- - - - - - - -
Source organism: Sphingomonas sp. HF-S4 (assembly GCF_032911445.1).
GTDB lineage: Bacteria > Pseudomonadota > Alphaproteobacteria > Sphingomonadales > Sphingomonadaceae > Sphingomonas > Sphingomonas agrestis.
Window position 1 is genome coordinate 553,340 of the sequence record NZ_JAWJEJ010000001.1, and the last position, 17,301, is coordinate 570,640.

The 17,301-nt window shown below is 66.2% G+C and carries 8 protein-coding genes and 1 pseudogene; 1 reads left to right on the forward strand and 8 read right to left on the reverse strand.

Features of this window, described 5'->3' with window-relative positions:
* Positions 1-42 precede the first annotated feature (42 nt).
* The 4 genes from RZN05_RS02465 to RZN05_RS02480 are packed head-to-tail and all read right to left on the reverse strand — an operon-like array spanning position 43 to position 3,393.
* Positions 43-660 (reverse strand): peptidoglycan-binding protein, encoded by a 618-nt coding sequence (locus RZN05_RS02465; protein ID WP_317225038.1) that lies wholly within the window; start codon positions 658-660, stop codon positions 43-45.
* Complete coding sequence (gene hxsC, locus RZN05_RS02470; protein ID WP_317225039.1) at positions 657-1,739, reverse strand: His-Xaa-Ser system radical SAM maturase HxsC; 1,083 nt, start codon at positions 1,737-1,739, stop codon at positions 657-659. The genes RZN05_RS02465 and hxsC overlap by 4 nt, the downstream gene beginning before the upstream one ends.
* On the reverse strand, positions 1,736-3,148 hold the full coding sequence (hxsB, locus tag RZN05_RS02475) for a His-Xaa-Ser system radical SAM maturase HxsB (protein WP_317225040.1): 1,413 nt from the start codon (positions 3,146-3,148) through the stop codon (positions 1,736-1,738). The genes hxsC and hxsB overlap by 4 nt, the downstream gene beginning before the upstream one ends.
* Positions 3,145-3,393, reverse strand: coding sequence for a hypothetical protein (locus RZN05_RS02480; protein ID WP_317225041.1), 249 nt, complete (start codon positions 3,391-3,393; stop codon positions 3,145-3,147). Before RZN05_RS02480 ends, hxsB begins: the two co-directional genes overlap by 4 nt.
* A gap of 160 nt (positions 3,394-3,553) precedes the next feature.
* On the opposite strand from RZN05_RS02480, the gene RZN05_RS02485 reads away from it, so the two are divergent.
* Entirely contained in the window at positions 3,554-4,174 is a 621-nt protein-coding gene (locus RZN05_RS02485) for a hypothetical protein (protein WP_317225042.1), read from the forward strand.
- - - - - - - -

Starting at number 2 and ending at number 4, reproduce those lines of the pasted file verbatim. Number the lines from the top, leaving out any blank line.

GTDB lineage: Bacteria > Pseudomonadota > Alphaproteobacteria > Sphingomonadales > Sphingomonadaceae > Sphingomonas > Sphingomonas agrestis.
Window position 1 is genome coordinate 553,340 of the sequence record NZ_JAWJEJ010000001.1, and the last position, 17,301, is coordinate 570,640.

The 17,301-nt window shown below is 66.2% G+C and carries 8 protein-coding genes and 1 pseudogene; 1 reads left to right on the forward strand and 8 read right to left on the reverse strand.